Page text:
One of the most exciting frontiers in medicine is the potential use of embryonic stem cells (ES cells) for treating a host of congenital, developmental, or degenerative diseases. Cell replacement strategies are particularly relevant for tissues and organs that have little capacity for self-repair.
ES cells possess two properties that make them especially well suited for cell therapy. First, they retain the flexibility to become any one of the more than 200 cell types that make up the human body. Given the right combination of signals, ES cells develop into mature cells that can function as neurons, muscle, bone, blood or other cell types. Stem cells with such flexibility are described as "pluripotent," to indicate their high potential to differentiate into a wide variety of cell types.
A second feature of embryonic stem cells is their ability to remain in an undifferentiated state and to divide indefinitely. This property of "self-renewal" means that virtually unlimited numbers of well-defined, genetically characterized cells can be produced in culture.
Stem cells have the remarkable potential to develop into many different cell types in the body during early life and growth. Human ES cells were first isolated and cultured in 1998 by James Thomson at the University of Wisconsin. Since then, numerous laboratories have been actively engaged in identifying the optimal conditions for regulating stem cell behavior and activity. Researchers have also identified conditions that allow some specialized adult cells to be "reprogrammed" to assume a stem cell-like state.
Although the transplantation of mature cells derived from ES cells offers hope for the treatment of many diseases, obstacles to this therapy remain. One side effect that worries most researchers is the ability of undifferentiated stem cells to grow unchecked and produce tumors. Because pluripotency and self-renewal are two key features of embryonic stem cells, they can develop growths known as teratomas that bear cells of ectodermal, mesodermal, and endodermal origins. Researchers reason that if they separate the undifferentiated embryonic stem cells from their differentiated progeny, and only transplant the differentiated cells needed by the patient, it will be possible to treat the disease without the fear of tumor formation.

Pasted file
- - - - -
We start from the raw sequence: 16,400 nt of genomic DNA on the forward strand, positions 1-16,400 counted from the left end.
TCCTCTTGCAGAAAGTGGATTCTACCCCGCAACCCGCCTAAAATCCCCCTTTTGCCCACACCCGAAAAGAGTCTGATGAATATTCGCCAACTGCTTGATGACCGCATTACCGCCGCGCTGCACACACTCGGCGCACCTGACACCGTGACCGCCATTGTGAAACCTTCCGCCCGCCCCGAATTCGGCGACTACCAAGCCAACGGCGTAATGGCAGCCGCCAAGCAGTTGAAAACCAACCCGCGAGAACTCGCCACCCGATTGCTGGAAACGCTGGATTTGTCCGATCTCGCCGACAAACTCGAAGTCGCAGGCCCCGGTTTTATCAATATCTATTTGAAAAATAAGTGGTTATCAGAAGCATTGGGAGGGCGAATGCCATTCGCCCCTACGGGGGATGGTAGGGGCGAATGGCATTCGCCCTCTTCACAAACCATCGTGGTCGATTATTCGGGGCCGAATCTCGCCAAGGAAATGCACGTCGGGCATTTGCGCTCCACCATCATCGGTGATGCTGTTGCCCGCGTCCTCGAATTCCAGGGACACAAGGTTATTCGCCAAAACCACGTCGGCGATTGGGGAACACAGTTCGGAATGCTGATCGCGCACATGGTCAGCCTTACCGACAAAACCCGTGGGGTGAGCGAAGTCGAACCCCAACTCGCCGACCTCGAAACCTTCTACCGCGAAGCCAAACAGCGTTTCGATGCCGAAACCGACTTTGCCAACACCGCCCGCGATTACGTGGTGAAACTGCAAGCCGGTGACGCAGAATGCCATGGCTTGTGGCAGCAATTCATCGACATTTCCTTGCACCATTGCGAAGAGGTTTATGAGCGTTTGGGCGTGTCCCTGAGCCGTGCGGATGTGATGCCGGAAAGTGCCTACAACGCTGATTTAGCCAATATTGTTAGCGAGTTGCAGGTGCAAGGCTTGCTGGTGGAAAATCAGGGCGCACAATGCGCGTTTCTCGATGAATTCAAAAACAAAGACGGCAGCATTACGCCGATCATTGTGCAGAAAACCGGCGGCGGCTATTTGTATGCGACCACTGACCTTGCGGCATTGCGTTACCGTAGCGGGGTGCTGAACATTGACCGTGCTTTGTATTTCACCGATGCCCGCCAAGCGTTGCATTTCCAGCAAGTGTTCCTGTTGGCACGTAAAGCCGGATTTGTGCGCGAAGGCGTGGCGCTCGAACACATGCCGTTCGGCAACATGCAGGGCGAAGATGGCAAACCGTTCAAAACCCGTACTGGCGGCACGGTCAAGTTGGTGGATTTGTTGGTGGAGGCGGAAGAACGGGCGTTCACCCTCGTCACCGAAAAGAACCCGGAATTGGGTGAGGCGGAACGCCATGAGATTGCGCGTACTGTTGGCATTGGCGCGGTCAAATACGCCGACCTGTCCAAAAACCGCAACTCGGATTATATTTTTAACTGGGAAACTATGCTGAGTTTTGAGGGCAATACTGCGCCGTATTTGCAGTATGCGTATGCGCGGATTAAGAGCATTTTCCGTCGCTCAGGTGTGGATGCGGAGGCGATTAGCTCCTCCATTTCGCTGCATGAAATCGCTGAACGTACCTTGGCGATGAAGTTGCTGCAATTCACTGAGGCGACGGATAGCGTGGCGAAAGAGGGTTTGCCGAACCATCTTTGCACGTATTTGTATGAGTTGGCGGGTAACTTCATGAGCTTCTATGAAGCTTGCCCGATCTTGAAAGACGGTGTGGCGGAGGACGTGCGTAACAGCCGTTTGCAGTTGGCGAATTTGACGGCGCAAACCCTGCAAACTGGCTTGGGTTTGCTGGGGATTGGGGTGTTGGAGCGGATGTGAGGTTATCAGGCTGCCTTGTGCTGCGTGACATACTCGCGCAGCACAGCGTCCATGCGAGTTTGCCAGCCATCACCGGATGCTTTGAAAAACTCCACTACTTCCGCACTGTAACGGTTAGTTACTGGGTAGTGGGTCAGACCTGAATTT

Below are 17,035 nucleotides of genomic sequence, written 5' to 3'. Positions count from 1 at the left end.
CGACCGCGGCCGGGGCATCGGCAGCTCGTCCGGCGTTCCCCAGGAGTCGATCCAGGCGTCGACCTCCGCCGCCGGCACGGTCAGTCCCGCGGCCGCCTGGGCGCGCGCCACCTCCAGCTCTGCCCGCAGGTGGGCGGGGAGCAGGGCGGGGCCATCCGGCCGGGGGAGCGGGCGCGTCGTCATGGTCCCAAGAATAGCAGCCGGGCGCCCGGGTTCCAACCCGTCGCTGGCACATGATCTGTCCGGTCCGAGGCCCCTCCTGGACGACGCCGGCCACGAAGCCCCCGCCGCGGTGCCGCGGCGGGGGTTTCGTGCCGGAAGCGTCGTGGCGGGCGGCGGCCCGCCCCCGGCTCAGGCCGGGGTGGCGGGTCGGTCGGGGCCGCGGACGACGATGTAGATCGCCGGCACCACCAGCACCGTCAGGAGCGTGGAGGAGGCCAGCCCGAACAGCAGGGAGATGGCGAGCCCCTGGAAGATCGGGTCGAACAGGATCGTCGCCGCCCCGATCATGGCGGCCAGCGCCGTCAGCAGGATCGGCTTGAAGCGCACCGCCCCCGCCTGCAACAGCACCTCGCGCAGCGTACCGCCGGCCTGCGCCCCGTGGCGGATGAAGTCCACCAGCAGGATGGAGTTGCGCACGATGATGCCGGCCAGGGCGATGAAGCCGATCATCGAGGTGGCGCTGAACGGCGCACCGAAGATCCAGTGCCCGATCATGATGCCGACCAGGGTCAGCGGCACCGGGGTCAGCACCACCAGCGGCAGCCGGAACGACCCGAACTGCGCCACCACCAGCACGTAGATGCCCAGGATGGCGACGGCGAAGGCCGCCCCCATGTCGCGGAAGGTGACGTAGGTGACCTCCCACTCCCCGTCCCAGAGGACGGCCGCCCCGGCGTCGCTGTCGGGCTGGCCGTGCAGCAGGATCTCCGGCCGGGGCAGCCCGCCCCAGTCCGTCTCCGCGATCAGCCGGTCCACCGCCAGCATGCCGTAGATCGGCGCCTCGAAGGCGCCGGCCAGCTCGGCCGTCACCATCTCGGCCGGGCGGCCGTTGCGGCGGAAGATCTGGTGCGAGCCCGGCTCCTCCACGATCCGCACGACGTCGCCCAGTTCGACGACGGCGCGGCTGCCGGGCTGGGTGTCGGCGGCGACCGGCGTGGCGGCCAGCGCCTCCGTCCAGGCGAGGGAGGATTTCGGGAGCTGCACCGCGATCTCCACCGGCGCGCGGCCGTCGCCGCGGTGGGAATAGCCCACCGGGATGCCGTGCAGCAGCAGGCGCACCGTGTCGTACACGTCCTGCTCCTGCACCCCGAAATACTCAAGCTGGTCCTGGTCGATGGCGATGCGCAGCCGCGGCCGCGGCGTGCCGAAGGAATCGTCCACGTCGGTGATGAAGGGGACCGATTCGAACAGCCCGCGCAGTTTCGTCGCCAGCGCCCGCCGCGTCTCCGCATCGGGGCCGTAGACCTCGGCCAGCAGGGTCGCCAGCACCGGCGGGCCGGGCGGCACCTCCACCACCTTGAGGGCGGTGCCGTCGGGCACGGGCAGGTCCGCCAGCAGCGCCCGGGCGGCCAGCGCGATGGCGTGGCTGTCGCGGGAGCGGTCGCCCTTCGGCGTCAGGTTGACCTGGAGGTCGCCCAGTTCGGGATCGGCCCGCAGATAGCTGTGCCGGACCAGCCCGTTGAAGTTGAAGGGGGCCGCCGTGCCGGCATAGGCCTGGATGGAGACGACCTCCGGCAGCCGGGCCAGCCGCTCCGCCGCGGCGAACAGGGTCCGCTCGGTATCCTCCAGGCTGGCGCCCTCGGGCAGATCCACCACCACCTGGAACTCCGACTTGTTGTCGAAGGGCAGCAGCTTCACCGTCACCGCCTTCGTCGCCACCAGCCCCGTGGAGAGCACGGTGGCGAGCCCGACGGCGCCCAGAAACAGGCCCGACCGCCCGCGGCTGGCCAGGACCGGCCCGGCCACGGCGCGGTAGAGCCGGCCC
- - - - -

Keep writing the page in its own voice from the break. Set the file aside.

Stem cells have other applications in addition to producing cells for transplantation therapies. Human stem cells can serve as model systems for understanding the biology of human development, and consequently diseases that arise from faulty development. Cells derived from human stem cells can also be used for drug discovery and for testing the toxicity of different drugs and compounds. Because these are human cells, they bear human receptors and signaling and metabolic pathways. They are therefore more suitable as test models than cells derived from animals, and will provide more reliable information regarding toxicity, dosage, and metabolism of drugs that are ultimately intended for human patients.
Textbook Reference: Concept 14.1 Development Involves Distinct but Overlapping Processes